The holiday season is a time of joy, family, and giving. But for many people, it’s also a time of stress.
If you’re feeling overwhelmed by the thought of holiday parties, gift shopping, and hosting out-of-town relatives, you’re not alone.
According to the American Psychological Association’s annual Stress in America survey, 8 out of 10 Americans report feeling stressed during the holidays. The good news is that there are things you can do to manage your stress and enjoy the holidays.
Why do the Holidays Have to be Stressful?
The holidays are stressful for a lot of reasons. For one thing, they’re a reminder of all the things we have to do and all the people we have to see.
There’s also the pressure to spend money on gifts, travel, and food.
And then there are the expectations: we expect ourselves to be happy and joyful all season long, but the reality is that the holidays can be tough for a lot of people.
Often there are family gatherings, which means many people fall back into old relational patterns that don’t feel good. It can mean you need to constantly set and re-assert boundaries in a way that isn’t comfortable or enjoyable.
If you’re struggling with depression, anxiety, navigating relationships, or grief, the holidays can be a trigger for those feelings.
Give Yourself the Gift of Therapy
If you’re feeling stressed about the holidays, therapy can help. A therapist can provide you with tools and strategies for dealing with holiday stressors.
They can also help you understand why you’re feeling stressed and offer support as you work through those feelings.
Therapy can also help you develop a more positive outlook on the holidays and learn to enjoy them again. If you’re considering therapy, here are a few things to keep in mind.
Choose a therapist who is a good fit for you.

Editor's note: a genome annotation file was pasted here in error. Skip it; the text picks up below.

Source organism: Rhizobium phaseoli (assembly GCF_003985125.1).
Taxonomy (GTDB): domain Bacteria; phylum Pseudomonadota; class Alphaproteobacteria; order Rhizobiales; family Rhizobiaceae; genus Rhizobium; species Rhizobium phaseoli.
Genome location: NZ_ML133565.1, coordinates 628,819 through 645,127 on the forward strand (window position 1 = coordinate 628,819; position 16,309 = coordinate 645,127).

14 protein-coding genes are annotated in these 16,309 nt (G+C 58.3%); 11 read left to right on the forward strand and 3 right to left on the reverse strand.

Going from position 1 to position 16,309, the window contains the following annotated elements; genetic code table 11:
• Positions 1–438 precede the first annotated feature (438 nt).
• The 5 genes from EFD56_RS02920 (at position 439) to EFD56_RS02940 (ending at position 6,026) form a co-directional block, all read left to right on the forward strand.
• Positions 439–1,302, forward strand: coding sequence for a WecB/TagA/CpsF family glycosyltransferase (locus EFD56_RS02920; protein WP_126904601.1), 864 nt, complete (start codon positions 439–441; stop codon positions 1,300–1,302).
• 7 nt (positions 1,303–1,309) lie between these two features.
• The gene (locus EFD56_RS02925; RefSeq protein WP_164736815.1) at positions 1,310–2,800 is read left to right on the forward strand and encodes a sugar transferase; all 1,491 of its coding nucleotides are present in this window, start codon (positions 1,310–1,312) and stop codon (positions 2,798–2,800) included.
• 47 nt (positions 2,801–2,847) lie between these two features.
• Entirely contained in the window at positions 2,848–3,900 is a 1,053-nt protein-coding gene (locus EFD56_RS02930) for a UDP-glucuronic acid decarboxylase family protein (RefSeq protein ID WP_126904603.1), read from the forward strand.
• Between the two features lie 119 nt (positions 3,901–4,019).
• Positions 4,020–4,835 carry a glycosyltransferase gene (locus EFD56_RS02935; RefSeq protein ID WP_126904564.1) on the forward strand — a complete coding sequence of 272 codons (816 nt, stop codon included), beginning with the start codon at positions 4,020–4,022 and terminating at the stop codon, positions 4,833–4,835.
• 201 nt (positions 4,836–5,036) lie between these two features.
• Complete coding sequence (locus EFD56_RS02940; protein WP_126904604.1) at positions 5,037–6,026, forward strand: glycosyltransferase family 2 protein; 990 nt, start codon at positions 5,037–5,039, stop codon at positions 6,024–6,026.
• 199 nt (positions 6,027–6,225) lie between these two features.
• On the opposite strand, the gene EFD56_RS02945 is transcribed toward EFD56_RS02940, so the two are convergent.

It’s important that you feel comfortable with your therapist. You should feel like you can trust your therapist and that they understand your needs.
If you don’t feel comfortable with your therapist, it will be difficult to open up and talk about your stressors.
Be honest about your stressors.
In order for therapy to be effective, you need to be honest about what’s causing you stress. Be as specific as possible when talking about your stressors. This will help your therapist understand what’s causing your stress and how best to help you cope with it. This may look like collaborating on boundaries to set with time, energy, money, and people.
Set realistic goals for therapy.
It’s important to set realistic goals for therapy. For example, if you’re struggling with holiday depression, your goal might be to learn how to cope with triggers so that you can enjoy the holiday season.
Or if you’re struggling with holiday anxiety, your goal might be to learn how to manage your anxiety so that it doesn’t interfere with your holiday plans. Whatever your goals are, make sure they are realistic and achievable so that you can get the most out of therapy.
The GoodTherapy registry might be helpful to you. We have thousands of therapists listed who would love to walk with you on your journey. Find the support you need today.
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